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>Israel Faxx
>JN Feb. 28, 1997, Vol. 5, Number 35

Palestinians Demonstrate in Jerusalem

By Al Pessin (VOA-Jerusalem), Laurie Kassman (VOA-Cairo)

Arab neighbors of Israel are expressing outrage and are warning of serious damage to the peace process after Israel's decision to construct new housing for Jews in east Jerusalem.

The radical Islamic group Hamas warns of an angry response from Palestinians in the street. Spokesman Ibrahim Ghosheh says the decision to build new Jewish housing in east Jerusalem is like a knife at the hearts of Palestinians.

The English-language Egyptian Gazette has only harsh words for Netanyahu, who it described as a Dr. Jekyll and Mr. Hyde. The newspaper complains that he defies the peace process by approving new settlements. But, as the editorial puts it, he whimpers every time his shocked Arab neighbors want to slow normalization.

A few hundred Palestinians gathered in two villages near Jerusalem and marched to one side of the controversial hill. A large force of Israeli soldiers and police prevented them from crossing the Jerusalem city limits, and they remained out of sight from the other side of the hill, where Mayor Ehud Olmert spoke with reporters.

"Israel never made any secrets, never, about our intention to keep the city united and to keep complete freedom for ourselves to determine when and how and where we develop the city."

On Wednesday, a special committee of Israel's Cabinet approved the plan to build the first 2,500 homes of a 6,500 home neighborhood on a hill Israel calls Har Homa, and Palestinians call Jabal abu Ghaneim. It also approved infrastructure improvements in Palestinian neighborhoods and promised permits for more than 3,000 new homes for Palestinians.

Flatow Family Sues Iran

The family of Alyssa Flatow, who was killed in a terrorist attack in Israel two years ago, filed a lawsuit in the U.S. District Court in the District of Columbia, naming Iran as the defendant.

This will be the first case of its kind ever filed in U.S. courts under new anti-terrorism statutes, according to which citizens may sue a country in the case of state-sponsored terrorism. The suit claims 150 million dollars in damages, but Flatow said, "The sum is not important. No sum in the world can return my daughter to me. We only want Iran to know that if they sponsor terrorism, they will pay a heavy price."

Alyssa and seven others were killed in a terrorist-suicide attack outside Kfar Darom in April 1995.

A 1996 law allows a suit for "money damages against a foreign state for personal injury or death that was caused by an act of torture, extra-judicial killing, aircraft sabotage, hostage taking, or the provision of material support or resources for such an act if such act is engaged in by an official...of such foreign state while acting within the scope of his or her own office."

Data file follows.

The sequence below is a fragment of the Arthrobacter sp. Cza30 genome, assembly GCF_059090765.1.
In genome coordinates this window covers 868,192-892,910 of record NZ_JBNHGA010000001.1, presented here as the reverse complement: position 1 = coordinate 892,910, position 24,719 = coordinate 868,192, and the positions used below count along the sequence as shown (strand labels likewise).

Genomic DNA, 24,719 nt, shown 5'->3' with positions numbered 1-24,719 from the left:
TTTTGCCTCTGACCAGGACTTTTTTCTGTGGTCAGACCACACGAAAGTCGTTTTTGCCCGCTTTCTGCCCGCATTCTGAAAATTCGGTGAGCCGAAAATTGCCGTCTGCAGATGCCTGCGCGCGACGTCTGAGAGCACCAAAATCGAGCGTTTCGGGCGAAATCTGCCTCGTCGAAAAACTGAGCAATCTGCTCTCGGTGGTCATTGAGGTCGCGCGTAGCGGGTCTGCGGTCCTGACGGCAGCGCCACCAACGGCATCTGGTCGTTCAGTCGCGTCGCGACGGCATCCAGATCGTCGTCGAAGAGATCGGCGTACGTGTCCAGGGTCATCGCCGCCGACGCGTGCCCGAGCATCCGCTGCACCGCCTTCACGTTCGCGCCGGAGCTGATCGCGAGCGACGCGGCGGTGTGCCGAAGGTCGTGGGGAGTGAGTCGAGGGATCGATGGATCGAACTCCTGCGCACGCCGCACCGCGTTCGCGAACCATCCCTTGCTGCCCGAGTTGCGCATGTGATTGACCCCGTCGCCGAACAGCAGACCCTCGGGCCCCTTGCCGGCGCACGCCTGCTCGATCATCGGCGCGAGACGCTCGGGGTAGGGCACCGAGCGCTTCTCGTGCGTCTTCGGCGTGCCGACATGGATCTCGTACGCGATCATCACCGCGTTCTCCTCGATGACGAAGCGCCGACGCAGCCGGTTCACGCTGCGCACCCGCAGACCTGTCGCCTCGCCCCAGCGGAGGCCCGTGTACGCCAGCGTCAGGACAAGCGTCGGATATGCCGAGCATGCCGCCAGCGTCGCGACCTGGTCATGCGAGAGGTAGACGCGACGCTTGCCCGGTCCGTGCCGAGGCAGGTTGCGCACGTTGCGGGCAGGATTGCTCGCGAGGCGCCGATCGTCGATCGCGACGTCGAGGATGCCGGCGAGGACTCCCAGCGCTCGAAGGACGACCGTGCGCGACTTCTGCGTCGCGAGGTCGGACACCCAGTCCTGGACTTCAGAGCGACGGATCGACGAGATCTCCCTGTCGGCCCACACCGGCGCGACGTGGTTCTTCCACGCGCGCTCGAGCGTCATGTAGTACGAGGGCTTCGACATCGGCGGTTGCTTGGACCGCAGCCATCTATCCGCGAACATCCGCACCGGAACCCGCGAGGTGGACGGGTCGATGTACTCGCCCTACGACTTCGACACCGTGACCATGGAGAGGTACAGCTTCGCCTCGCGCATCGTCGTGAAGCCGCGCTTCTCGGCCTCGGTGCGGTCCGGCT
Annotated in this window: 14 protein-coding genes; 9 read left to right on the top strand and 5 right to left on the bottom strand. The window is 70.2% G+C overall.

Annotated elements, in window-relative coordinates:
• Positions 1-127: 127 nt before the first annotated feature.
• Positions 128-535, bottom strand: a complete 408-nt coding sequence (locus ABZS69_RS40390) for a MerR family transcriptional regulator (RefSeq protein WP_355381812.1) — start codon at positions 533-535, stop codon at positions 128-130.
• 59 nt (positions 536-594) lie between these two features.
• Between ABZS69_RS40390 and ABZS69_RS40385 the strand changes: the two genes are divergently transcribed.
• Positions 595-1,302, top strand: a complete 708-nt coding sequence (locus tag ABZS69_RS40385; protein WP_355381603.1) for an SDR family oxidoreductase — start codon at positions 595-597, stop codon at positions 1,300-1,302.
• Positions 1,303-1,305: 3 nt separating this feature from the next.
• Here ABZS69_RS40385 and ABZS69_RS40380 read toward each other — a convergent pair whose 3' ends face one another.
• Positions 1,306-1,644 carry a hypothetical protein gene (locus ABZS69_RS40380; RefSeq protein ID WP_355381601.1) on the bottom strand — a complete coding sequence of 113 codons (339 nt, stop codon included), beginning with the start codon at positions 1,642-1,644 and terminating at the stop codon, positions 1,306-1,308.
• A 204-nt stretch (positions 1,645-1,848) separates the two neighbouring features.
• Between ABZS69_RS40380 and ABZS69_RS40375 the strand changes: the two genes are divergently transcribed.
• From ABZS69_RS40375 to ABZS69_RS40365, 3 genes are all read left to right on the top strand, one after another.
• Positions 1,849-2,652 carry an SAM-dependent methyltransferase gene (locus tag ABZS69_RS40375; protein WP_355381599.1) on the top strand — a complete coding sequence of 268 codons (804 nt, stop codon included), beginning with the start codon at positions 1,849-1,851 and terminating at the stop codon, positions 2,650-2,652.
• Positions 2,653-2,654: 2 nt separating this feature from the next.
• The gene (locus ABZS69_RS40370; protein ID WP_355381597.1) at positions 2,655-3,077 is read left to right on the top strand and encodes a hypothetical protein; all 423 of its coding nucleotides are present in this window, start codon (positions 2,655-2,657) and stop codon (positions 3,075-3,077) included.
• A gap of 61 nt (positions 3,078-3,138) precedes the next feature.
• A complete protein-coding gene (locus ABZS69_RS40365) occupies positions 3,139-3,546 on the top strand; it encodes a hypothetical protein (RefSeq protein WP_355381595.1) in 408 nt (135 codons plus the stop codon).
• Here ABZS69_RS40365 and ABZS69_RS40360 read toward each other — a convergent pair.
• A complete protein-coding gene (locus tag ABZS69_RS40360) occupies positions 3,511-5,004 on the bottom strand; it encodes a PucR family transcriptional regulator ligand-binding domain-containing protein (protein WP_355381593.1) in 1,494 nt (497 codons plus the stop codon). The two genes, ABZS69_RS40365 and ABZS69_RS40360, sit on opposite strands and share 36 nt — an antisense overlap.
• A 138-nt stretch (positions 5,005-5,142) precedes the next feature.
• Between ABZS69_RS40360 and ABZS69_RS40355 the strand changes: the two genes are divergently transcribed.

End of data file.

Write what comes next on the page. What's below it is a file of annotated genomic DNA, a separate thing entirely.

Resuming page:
Iran is charged with civil conspiracy and causing wrongful death. If the Flatows win, they can seek to attach his judgment to the blocked assets of Iran being held by the U.S. Treasury, and to enforce his judgment in foreign countries where Iran may have assets.

ADL Cites Internet Anti-Semitism

By Joe Chapman (VOA-New York)

The Anti-Defamation League says its annual survey shows a decline in traditional forms of anti-Semitism in the United States. But the ADL is concerned about the spread of hate and bigotry to the Internet computer network.

The ADL says the sprawling growth of the Internet computer network is raising some new concerns about what it sees as an unimpeded electronic flow of hate-filled vitriol.

Abraham Foxman, national director of the league, says the forces of hatred are having what he terms "a field day" on the Internet. "In addition to the actual incidents of anti-Semitism, which can be quantified, we have a growing concern about what we would say is the dark side of technology, that the Internet and e-mail has now become a tool for anti-Semites and haters."

Foxman says the ADL had reports of 1,722 anti-Semitic incidents in the United States during 1996. The incidents, down in number for two consecutive years, range from spray painted hate messages on synagogues to a minor bombing and six arson cases.

Some of the traditional type of anti-Semitic activity is believed to have shifted to the Internet and its 35 million users. Many people, Foxman says, are subjected to unwanted, anonymous messages attacking Jews, African-Americans and other minorities.

But, Foxman says, censorship is not the answer. "As disturbing as

bad speech and hate speech and anti-Semitic speech is, the antidote
is  not censorship, is  not  restricting.  It is as I indicated,
good speech, good web sites.  This is pure speech. We're  not
talking about an e-mail that says, "go commit a crime." We're talking about e-mail that is hateful; which is bigoted, racist or anti-Semitic -- which is short of criminality."

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